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The Brian Jonestown Massacre
Bravery, Repetition and Noise



The Brian Jonestown Massacre are a very eclectic and enigmatic band. Since their formation in San Francisco in 1990, they have jumped from label to label (Bomp, TVT, Tangible), they have staged drunken arguments on-stage (or are they real?), and they employ a male tambourine player to play with them during their live shows who hilariously seems to take his artistry very seriously.

Following rumors of label-feuding, the band has finally released the follow-up to their major label debut Strung Out in Heaven, which was released way back in 1998 to mixed reviews. The consistently strong new record Bravery, Repetition and Noise will not disappoint fans of the band who have been patiently waiting for the next release. The smaller label and thinner production (this one is on Bomp) seems to suit the band's drunken barroom sound to a tee. Though a very different record than what BJM fans have come to expect, Repetition is their best record since 96's Take It from the Man.

The Brian Jonestown Massacre have long been praised and criticized alike as a revivalist band with a close kinship to their influences. My rebuttal to naysayers who attack the band for being derivative of The Rolling Stones and Sixties psychedelic pop is simple; as long as the music is good, who the fuck cares. The genres that BJM experiment with may not be new, but the catchiness of their hooks, the dark warmth of their melodies, and their wall-of-sound drone are completely unique.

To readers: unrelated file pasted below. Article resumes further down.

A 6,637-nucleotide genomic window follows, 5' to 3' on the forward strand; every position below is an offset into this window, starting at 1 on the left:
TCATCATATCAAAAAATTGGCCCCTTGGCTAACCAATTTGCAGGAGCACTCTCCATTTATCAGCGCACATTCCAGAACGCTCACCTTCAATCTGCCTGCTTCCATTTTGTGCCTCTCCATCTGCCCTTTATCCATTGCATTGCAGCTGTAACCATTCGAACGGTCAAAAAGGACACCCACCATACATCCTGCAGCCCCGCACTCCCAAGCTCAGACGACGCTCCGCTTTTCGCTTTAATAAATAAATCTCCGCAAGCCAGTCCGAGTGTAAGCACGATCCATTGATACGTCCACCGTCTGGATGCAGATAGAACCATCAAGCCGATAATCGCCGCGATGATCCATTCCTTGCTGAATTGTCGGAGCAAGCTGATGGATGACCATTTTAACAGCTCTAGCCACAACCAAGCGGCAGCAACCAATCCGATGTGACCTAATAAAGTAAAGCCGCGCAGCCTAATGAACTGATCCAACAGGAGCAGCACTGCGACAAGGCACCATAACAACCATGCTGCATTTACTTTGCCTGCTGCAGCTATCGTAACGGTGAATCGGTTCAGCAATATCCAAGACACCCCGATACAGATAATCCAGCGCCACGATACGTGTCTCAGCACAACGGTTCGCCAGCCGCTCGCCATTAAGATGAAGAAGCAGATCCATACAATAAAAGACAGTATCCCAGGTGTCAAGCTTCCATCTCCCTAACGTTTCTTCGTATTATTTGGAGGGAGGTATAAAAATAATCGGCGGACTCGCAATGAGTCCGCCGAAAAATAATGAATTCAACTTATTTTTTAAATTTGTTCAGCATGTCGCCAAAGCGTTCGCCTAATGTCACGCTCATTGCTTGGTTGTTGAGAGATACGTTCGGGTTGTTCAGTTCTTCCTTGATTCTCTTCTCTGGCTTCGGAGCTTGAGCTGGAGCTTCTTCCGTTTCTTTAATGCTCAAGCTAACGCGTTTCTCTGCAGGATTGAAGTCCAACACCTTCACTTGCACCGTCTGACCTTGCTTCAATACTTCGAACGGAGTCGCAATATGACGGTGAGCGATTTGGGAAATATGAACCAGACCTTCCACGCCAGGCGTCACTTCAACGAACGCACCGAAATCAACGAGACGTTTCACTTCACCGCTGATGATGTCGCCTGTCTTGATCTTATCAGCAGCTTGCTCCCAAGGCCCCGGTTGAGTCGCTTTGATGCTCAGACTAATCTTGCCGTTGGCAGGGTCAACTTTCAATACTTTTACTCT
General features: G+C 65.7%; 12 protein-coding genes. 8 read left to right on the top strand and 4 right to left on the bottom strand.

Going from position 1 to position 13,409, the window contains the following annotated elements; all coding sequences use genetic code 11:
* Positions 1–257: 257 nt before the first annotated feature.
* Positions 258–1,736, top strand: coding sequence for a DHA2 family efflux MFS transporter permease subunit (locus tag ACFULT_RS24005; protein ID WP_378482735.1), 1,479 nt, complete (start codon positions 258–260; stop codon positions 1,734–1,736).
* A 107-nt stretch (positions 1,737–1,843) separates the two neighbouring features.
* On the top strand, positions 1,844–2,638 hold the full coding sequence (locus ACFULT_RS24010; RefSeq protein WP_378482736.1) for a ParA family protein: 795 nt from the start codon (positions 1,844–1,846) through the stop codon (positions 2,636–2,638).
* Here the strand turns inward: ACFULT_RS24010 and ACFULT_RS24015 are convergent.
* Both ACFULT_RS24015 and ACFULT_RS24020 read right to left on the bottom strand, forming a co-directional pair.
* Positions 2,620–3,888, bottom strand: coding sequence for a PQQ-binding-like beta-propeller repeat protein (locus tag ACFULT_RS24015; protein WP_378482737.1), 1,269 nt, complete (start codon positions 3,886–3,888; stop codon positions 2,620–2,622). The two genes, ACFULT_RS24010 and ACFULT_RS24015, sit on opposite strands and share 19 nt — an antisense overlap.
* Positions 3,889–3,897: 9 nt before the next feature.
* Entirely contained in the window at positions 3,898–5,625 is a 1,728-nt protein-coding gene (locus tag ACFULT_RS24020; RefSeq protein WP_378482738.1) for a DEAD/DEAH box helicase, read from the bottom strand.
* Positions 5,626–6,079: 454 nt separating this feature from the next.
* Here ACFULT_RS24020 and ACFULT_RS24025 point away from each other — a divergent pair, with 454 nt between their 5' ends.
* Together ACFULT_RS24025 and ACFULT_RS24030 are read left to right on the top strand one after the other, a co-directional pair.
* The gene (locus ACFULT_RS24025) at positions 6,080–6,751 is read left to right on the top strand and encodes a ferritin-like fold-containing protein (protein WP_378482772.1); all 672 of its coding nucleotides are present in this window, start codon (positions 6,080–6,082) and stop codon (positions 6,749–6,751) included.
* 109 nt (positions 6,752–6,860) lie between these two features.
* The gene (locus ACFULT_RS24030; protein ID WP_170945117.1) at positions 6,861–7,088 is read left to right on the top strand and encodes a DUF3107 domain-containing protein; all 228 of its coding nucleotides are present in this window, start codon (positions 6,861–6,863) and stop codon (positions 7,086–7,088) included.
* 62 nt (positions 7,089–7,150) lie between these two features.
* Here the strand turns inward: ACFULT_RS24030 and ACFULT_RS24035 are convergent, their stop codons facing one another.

The Jim Jarmusch image on the cover is not the only perplexing thing about Bravery, Repetition and Noise. After one listen, I immediately began wondering what had happend to the trademark BJM sound during their hiatus from recording. Several numbers have a very 60's feel to them such as the Hammond organ accentuated "Sailor," but overall Bravery has a closer alliance to the post-punk sound of the Cure and Echo and the Bunnymen. The songs are catchy in a very moody way, and I swear to god that is Morrisey singing on "Open Heart Surgery;" the records strongest track.

Another noticeable influence is Syd Barret. The mainly acoustic "If I Love You" sounds like an outtake from The Madcap Laughs.

Amazingly, this smorgasbord of sounds meshes together very well to create a record that plays well as a whole and is never disjointed. Antonne's understated vocals and the melodic drone of Matt Hollywood's bass are the glue that bind it all together. The Stones-inflected grooves found on other BJM releases may be missing, but fans will find the band's decision to redefine their sound very rewarding.

If this is the appetizer to something greater on a major label follow-up, then I will be first in line to pick up the next record. But my sense is that this is a band that operates best by keeping things simple. Embracing the influence of the 80's, the band has brought themselves gracefully themselves gracefully into this decade with an unpredicatably fresh sound.

-- Robert Lanham

 



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[email protected] | March 2002 | Issue 24
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